What is a Whistleblower?

by Veronica Nannis
June 27th, 2019

Some famous whistleblowers have made headlines in recent years, but there is not a lot known about what the typical whistleblower does. Edward Snowden or Linda Tripp are famous, or infamous, examples of well-known whistleblowers. But, the typical whistleblower is not in it for the money and does not get any fame. Instead, they are the kind of person who refuses to be a bystander, or worse, a participant, in fraud.

The False Claims Act is the federal law that allows citizens to stand in the shoes of the government and bring a claim for fraud on its behalf. Those who file “qui tam” lawsuits under this act are whistleblowers, or “relators.” While the government retains any monetary settlement or judgment for itself, a successful qui tam lawsuit results in an award to the whistleblower of between 15 and 30 percent of the government’s recovery. This is based on such factors as how timely and helpful the information is and how much the whistleblower helps the government reach resolution.

Relators can be anyone who sees fraud being perpetrated on the government. They are typically employees or former employees of the defendant, like a sales representative, but this is not a requirement. Sometimes instead of employees, they are patients or others who witness fraud. The key is that the whistleblower has personal knowledge of fraud and can describe how the scheme works.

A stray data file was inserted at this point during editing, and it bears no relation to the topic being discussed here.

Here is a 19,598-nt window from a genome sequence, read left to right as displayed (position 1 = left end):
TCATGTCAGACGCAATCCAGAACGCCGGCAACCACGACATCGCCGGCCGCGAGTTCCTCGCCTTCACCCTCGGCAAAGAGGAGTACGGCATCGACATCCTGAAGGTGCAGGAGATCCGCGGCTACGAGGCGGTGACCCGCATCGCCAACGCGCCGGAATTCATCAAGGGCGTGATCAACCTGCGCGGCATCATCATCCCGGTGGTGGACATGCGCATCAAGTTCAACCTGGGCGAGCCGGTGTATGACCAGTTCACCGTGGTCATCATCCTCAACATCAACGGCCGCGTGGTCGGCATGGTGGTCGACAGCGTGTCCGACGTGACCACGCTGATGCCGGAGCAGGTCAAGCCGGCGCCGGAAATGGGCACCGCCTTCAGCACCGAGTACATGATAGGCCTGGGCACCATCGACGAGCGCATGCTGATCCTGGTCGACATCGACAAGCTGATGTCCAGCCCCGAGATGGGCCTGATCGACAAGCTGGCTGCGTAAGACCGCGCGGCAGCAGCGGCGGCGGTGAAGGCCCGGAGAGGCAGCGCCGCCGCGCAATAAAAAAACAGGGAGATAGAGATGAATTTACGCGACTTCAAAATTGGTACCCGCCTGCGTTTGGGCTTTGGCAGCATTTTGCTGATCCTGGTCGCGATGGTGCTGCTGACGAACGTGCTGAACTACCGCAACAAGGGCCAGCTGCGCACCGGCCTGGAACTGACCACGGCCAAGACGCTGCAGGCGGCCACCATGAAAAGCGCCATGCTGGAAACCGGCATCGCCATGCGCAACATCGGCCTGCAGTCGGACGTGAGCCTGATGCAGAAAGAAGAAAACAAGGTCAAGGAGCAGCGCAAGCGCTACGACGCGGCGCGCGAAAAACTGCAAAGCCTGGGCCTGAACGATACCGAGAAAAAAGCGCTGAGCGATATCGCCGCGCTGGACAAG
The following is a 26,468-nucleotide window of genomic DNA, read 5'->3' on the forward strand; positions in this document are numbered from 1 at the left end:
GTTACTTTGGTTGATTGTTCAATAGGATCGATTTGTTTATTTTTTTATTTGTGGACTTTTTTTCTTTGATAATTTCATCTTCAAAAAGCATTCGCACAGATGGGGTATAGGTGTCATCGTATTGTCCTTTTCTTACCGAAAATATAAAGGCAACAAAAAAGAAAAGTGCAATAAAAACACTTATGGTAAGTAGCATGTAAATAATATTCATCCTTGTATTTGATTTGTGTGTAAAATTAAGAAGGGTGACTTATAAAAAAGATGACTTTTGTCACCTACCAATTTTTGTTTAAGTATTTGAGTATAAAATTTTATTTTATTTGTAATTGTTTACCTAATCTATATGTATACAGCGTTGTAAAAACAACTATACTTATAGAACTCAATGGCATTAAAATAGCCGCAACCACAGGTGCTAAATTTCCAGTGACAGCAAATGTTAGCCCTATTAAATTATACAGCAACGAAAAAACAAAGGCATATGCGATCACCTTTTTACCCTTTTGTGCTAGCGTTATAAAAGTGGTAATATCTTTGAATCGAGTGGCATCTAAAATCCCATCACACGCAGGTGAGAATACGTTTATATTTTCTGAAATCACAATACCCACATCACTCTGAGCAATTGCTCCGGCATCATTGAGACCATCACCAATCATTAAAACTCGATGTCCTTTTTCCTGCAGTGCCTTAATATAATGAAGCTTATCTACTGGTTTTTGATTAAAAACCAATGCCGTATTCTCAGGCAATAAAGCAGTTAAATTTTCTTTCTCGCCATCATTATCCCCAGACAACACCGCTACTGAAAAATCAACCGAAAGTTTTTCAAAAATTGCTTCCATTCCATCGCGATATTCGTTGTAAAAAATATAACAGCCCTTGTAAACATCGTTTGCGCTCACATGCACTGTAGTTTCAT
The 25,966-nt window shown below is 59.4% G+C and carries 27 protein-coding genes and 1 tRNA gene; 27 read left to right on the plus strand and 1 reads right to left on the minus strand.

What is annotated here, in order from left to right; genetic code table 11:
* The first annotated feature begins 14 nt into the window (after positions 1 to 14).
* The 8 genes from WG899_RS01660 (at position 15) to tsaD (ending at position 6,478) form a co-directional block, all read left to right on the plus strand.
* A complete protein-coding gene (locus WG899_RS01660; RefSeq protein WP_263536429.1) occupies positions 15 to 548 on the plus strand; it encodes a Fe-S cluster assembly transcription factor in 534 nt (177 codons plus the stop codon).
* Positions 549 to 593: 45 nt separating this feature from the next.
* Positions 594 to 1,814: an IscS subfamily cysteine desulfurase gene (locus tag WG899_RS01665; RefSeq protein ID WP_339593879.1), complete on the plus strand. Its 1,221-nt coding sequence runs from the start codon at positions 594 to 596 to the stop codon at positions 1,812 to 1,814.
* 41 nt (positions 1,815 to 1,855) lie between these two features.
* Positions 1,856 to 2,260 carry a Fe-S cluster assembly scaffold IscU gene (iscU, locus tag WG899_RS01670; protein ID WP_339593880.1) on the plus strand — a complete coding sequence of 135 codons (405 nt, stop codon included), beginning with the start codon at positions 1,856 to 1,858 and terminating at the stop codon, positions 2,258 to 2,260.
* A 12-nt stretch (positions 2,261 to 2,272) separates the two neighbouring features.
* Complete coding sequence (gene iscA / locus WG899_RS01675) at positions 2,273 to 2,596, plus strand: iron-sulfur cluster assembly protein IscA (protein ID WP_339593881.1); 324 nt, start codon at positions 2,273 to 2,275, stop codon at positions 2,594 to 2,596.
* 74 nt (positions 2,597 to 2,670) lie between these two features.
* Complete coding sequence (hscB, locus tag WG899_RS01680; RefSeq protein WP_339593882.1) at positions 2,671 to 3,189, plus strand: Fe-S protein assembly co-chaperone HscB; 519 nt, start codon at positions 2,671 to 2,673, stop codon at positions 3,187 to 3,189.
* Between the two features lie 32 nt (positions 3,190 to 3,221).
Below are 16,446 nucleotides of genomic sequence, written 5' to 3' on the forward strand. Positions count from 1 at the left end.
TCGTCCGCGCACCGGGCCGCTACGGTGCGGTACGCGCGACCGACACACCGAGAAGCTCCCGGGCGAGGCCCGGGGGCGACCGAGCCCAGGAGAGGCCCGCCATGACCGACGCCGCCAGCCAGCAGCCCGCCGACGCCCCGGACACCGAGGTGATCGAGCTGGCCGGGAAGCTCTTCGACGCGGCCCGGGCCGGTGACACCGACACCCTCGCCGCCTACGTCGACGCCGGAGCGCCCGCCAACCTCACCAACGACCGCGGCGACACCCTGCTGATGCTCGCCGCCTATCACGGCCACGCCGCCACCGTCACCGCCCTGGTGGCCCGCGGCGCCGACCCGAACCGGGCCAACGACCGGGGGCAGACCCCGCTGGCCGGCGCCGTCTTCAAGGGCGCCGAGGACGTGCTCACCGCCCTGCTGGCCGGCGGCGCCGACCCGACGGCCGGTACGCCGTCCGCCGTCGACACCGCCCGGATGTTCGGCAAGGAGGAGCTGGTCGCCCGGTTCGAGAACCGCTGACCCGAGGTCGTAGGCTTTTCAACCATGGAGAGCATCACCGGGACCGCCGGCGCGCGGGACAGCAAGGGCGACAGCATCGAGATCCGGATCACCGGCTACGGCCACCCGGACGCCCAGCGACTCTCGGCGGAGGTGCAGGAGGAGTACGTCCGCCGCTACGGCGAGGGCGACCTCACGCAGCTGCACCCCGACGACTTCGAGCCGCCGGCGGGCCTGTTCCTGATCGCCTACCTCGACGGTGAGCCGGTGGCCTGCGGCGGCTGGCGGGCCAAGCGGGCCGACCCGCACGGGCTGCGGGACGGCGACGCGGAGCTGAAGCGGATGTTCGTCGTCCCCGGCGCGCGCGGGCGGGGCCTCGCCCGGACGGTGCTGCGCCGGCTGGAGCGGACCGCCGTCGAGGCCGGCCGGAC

Once the whistleblower files his or her lawsuit under seal, the government steps in and investigates the claim. During the investigation, and for as long as the case remains under seal, the defendant is not aware of the qui tam lawsuit or the whistleblower’s identity. 

The first step, even before gathering information, is to talk to an experience qui tam attorney. A seasoned qui tam attorney will carefully evaluate your case and decide whether and how to report the fraud. He or she will also help you navigate the many pitfalls of these cases, including: (1) filing the case under seal; (2) working with the government during its investigation; (3) litigating the case in federal court; and (4) dealing with potential fallout, including retaliation, that can result from blowing the whistle.

If you are considering blowing the whistle, here are some key things to consider.

Veronica Nannis is a Principal and the litigation practice group manager at Joseph, Greenwald & Laake, P.A. She focuses on complex, civil litigation, including business disputes, employment litigation and False Claim Act cases involving health care fraud. You can find her on LinkedIn or email her at: vnannis@jgllaw.com.